The Filibuster Fiat
Congratulations to Kevin Drum, who has published a column in today’s WaPo entitled, “Resist the Filibuster Fiat.” It encapsulates several arguments Kevin has made over the last few months on his blog as to why the Senate Republican leadership should resist the urge to eliminate the filibuster as an option for thwarting judicial nominees. Most notably, Republicans have taken away other options, notably the Blue Slip rule, and flipped-flopped based on partisan advantage. Most hypocritically, Senate Majority Leader Bill Frist, who now acts as if filibustering judges is a moral outrage, himself supported a filibuster of Richard Paez, a Clinton nominee.
There are powerful arguments that these arcane Senate rules are fundamentally undemocratic — arguments to which I am sympathetic. But it’s harder to see any good argument for allowing the rules to be cynically changed based solely on who’s in power. If one blue slip is the rule when your opponents hold the presidency, then that should be the rule when your own party holds the presidency. Ditto for the rules on reporting nominees out of committee.
Given this history, fair-minded Republicans would be better advised to restore some of the rules they themselves once defended so fervently than to attempt to tear down the last one remaining. After all, no majority lasts forever. Legislators should keep in mind the question posed by Thomas More in “A Man for All Seasons” when his daughter’s suitor says he would cut down every last law to get at the Devil. “And when the last law was down,” More asks, “and the Devil turned round on you, where would you hide?”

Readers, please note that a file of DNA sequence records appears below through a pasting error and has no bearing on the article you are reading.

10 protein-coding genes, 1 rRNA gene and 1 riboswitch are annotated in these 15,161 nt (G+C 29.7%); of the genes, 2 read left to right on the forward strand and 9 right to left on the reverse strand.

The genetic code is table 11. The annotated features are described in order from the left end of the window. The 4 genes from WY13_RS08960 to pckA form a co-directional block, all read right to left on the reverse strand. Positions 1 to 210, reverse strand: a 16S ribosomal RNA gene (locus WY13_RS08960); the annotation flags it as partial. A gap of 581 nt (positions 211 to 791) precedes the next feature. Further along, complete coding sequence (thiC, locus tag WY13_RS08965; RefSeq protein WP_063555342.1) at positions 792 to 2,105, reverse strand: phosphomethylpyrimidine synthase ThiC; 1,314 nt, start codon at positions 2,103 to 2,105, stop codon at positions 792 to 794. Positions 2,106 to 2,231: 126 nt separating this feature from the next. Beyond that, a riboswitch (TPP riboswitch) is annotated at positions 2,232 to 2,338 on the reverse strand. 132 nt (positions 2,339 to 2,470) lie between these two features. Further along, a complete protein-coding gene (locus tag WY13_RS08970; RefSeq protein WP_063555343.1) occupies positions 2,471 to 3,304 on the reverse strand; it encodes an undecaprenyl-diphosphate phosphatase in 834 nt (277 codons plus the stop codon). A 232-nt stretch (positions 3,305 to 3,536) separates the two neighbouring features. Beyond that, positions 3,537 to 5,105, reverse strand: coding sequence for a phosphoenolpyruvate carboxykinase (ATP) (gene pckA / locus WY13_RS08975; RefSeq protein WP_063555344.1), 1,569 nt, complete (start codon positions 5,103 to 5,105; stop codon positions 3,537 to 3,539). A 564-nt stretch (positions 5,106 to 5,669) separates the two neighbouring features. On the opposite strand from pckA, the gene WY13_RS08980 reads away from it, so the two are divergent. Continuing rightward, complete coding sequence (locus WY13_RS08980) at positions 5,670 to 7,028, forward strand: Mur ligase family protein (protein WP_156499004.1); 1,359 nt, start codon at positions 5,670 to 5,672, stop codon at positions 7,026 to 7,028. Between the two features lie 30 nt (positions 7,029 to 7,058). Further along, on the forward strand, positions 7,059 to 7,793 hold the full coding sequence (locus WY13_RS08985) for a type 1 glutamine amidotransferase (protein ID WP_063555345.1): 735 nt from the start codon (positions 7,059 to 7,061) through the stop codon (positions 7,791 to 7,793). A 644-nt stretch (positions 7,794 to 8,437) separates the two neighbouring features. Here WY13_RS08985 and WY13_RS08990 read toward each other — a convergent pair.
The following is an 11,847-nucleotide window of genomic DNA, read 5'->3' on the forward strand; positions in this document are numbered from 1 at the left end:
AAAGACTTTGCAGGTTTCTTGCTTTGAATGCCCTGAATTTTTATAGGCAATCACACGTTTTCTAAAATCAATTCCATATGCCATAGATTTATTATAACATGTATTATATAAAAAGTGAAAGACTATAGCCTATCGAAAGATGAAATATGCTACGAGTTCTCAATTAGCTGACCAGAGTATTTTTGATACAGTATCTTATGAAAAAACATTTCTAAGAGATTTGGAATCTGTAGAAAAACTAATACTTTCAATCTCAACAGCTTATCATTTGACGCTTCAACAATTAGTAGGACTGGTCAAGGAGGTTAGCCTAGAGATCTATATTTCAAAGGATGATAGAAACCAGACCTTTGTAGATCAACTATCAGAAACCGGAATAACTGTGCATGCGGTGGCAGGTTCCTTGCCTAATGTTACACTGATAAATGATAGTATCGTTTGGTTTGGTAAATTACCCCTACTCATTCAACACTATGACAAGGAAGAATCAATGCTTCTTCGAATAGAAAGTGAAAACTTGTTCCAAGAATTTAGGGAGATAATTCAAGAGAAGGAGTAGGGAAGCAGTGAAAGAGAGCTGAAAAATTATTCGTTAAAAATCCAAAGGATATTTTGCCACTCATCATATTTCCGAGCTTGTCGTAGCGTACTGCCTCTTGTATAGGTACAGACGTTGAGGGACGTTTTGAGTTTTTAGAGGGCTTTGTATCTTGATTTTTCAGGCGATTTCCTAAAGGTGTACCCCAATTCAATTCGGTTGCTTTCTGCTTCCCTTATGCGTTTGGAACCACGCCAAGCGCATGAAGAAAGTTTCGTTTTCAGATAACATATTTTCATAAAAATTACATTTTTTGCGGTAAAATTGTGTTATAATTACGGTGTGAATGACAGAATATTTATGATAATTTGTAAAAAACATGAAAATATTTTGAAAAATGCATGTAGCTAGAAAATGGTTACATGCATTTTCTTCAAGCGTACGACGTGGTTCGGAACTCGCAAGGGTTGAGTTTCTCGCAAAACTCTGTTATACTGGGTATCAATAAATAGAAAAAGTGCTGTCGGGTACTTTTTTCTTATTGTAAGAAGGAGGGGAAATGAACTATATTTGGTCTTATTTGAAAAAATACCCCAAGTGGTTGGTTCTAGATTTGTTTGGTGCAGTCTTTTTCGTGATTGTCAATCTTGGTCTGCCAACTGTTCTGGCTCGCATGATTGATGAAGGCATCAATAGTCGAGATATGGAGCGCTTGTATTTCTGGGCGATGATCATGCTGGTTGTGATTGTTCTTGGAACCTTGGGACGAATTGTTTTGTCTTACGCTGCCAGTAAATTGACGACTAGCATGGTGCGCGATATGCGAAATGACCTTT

I’ve argued many a time for playing by the rules of the game as agreed to beforehand. As I noted back in November, though,
At some point, the escalation has to stop and some level of comity restored. This strikes me as the perfect time. It’s not just because my guys are in power. The GOP has a huge majority of 55 seats to 44/45 for the Democrats (technically, Jim Jeffords is an “Independent” but he votes with the Democrats when it counts). Given that they’re likely to get their way on most issues anyway–and that as many as six Republicans would probably join with the Democrats in the case of an incredibly controversial nominee–why not set in place rules that ensure that presidential nominees are accorded an up or down vote? Not only is it quite arguably what the Constitution demands but it’s a good rule. Indeed, the constant threat of a filibuster for any but the most lukewarm nominees strikes me as much more “nuclear” than this.
It’s not simply that the rules are archane and undemocratic but that both parties are using rules designed for extreme cases all the time. While I’m not a fan of the filibuster, it’s one thing to use it to oppose a radical new piece of legislation that will have a disparate impact on a Senator’s state or region and quite another use it as a routine matter.
In sports, the best time to change rules is in the offseason, so that all parties have time to adjust and it’s not clear which team will benefit from the change. In politics, unfortunately, there are no offseasons. While I oppose changing rules that pertain to an election during a particular election cycle (let alone while the votes are being counted), there are few other bright lines. The closest thing the Senate has to an offseason is the beginning of a new two-year congressional cycle. That’s where we are now.